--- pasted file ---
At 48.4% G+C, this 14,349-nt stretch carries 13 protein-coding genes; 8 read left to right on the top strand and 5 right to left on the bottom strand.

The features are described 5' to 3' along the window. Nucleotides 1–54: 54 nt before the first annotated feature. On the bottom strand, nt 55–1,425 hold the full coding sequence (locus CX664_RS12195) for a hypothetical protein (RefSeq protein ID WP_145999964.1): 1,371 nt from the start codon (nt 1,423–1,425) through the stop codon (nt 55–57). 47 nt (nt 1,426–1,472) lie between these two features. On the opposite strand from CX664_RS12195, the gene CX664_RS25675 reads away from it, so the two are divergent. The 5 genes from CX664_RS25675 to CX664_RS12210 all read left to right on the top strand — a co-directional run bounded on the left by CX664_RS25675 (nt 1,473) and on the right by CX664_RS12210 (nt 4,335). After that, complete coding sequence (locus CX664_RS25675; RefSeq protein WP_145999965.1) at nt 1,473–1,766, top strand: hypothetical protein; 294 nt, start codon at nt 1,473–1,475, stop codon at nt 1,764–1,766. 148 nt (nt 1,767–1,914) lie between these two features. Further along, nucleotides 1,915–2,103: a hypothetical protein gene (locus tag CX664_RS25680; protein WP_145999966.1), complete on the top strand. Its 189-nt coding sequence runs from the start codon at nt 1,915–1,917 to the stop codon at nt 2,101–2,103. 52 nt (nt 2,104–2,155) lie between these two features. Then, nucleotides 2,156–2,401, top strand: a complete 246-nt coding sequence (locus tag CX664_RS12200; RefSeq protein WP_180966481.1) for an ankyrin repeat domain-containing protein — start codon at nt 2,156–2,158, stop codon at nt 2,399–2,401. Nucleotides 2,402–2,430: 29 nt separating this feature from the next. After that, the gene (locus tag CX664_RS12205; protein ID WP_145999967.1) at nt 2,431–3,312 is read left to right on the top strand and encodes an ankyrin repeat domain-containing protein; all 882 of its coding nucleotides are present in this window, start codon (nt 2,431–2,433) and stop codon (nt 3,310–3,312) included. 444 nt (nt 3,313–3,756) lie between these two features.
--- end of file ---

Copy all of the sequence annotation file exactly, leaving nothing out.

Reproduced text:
At 48.4% G+C, this 14,349-nt stretch carries 13 protein-coding genes; 8 read left to right on the top strand and 5 right to left on the bottom strand.

The features are described 5' to 3' along the window. Nucleotides 1–54: 54 nt before the first annotated feature. On the bottom strand, nt 55–1,425 hold the full coding sequence (locus CX664_RS12195) for a hypothetical protein (RefSeq protein ID WP_145999964.1): 1,371 nt from the start codon (nt 1,423–1,425) through the stop codon (nt 55–57). 47 nt (nt 1,426–1,472) lie between these two features. On the opposite strand from CX664_RS12195, the gene CX664_RS25675 reads away from it, so the two are divergent. The 5 genes from CX664_RS25675 to CX664_RS12210 all read left to right on the top strand — a co-directional run bounded on the left by CX664_RS25675 (nt 1,473) and on the right by CX664_RS12210 (nt 4,335). After that, complete coding sequence (locus CX664_RS25675; RefSeq protein WP_145999965.1) at nt 1,473–1,766, top strand: hypothetical protein; 294 nt, start codon at nt 1,473–1,475, stop codon at nt 1,764–1,766. 148 nt (nt 1,767–1,914) lie between these two features. Further along, nucleotides 1,915–2,103: a hypothetical protein gene (locus tag CX664_RS25680; protein WP_145999966.1), complete on the top strand. Its 189-nt coding sequence runs from the start codon at nt 1,915–1,917 to the stop codon at nt 2,101–2,103. 52 nt (nt 2,104–2,155) lie between these two features. Then, nucleotides 2,156–2,401, top strand: a complete 246-nt coding sequence (locus tag CX664_RS12200; RefSeq protein WP_180966481.1) for an ankyrin repeat domain-containing protein — start codon at nt 2,156–2,158, stop codon at nt 2,399–2,401. Nucleotides 2,402–2,430: 29 nt separating this feature from the next. After that, the gene (locus tag CX664_RS12205; protein ID WP_145999967.1) at nt 2,431–3,312 is read left to right on the top strand and encodes an ankyrin repeat domain-containing protein; all 882 of its coding nucleotides are present in this window, start codon (nt 2,431–2,433) and stop codon (nt 3,310–3,312) included. 444 nt (nt 3,313–3,756) lie between these two features.